Chris was a presenter and panel member for both the 2020 WordCrafter Stay in Place Virtual Writing Conference, and the 2021 WordCrafter New Beginnings Virtual Writing Conference, and a contributor to Ask the Authors and Ask the Authors 2022 writing reference anthologies from WordCrafter Press.
Besides writing, Chris lifts weights, mountain bikes, practices martial arts and battles with Parkinson’s disease. Writing just may be his salvation.
Chris also was a contributor to the original Ask the Authors writing reference project, back in 2018. When asked about a future where writing left him rich and famous, Chris said he would write more. Regarding a future without writing:
“Shrivel up and die. Writing is part of me. Without it, a part of me dies. A crucial part of me. I cannot live without it. I can live without an arm or a leg. I can get by with this Parkinson’s thing. But without writing, I am sunk.”
The best piece of advice he was ever given: “Try genres outside of fantasy.”
Chris’ website: https://authorchrisbarili.com/
Chris is also a contributor to Ask The Authors and Ask the Authors 2022, and served as presenter and panelist for the 2020 Stay in Place Virtual Writing Conference and the 2021 New Beginnings Virtual Writing Conference, hosted by WordCrafter Press.
The Story Behind “The White Lady”
I’ve always loved a good ghost story! In fact some of the first genre stories I encountered were of this kind, in an anthology at school called Ghosts, Spooks and Spectres. Tales like “The Signal-Man” by Charles Dickens and “The Inexperienced Ghost” by H.G. Wells. I also remember growing up watching the yearly A Ghost Story for Christmas adaptations by Lawrence Gordon Clark, mostly based on M.R. James’ work. Who could forget the spectral children of Lost Hearts, or the spider-babies of The Ash Tree? These had such a profound impact on me that I still watch them all every festive period and now add the Mark Gatiss ones to bring it right up to date. They taught me that an effective ghost story is not only about atmosphere and character, it should also be downright terrifying!
Years later I had a stab at my own, doing reworkings and sequels to some of those classics – like “Signals”, “Heartless” and “The Grey Room”, all of which I’ve compiled in the collection Dark Reflections from Black Beacon Books, out in time for the spooky season this very year and introduced by Kim Newman. It’s probably why I’ve been asked to be a guest at a few events that revolve around the subject, like The Dublin Ghost Story Festival in 2016 alongside Adam Nevill and David Mitchell, and the UK Ghost Story Festival in February earlier this year, alongside Michelle Paver, Laura Purcell and Stephen Volk. Indeed, it was for a reading at this one that I first started to think about ‘The White Lady’.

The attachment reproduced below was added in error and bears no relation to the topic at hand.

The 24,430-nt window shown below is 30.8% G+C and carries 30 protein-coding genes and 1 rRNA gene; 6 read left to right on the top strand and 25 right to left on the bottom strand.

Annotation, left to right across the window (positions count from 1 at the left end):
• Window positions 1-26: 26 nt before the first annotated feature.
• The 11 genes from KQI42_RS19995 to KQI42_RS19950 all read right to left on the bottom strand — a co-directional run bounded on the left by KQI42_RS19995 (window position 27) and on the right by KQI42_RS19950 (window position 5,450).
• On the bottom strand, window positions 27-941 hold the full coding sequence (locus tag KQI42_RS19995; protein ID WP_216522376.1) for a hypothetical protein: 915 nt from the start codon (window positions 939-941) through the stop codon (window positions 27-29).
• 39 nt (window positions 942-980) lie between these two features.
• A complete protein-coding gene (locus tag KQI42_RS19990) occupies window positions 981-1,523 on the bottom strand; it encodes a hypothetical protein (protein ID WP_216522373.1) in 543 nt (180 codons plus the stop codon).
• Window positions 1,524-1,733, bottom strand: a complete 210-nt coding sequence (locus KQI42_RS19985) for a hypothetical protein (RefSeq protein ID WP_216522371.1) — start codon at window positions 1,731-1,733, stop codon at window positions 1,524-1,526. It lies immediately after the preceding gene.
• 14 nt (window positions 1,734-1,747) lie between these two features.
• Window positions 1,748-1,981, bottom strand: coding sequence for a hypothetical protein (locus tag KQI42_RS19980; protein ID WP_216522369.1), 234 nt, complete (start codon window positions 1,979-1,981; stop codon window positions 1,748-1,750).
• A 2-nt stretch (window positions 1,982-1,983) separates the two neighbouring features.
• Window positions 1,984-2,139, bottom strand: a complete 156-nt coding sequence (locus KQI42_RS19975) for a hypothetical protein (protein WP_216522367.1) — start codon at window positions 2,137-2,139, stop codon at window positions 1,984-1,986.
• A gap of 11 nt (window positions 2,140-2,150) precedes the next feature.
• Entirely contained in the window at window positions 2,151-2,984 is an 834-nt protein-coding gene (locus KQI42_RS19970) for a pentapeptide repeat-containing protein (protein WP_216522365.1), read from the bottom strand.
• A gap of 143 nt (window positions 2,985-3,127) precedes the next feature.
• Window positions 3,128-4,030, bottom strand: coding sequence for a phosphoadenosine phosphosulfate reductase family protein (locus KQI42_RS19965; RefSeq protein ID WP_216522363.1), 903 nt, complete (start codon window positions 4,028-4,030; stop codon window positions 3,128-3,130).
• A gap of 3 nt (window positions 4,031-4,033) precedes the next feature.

I’d long been fascinated with that legend, which revolves around revenge – and takes many different forms in different countries. You’ll find out more about it all in the story itself… So I figured it was a good opportunity to write something new for the reading, rather than just go for one people had heard before like “Presence”. However, the more I wrote, the more I realised that it was just going to be too long for a half-hour slot. The festival was fast approaching, so I put the story aside and dug out an old one to read that was the right length – “Grandpa’s Chair” – but the tale kept calling to me… a little like The White Lady does herself.
I finished it off, then before I could start thinking about where to send it, or whether I’d just include it in a future collection, Kaye approached me and asked if I had a story for the anthology she was putting together. I knew her from a couple of previous projects, including giving the Keynote Speech at the Wordcrafter virtual event. I sent her “The White Lady”, she read it, and thankfully really liked it. Phew! Sometimes the timings just work for a piece of fiction, or maybe The White Lady just wanted her tale to be told… In any event, I hope you enjoy it and it sends chills down your spine in the same way those stories and shows did when I was growing up.
Extract from “The White Lady”
It had been a stroke of luck to find The White Lady.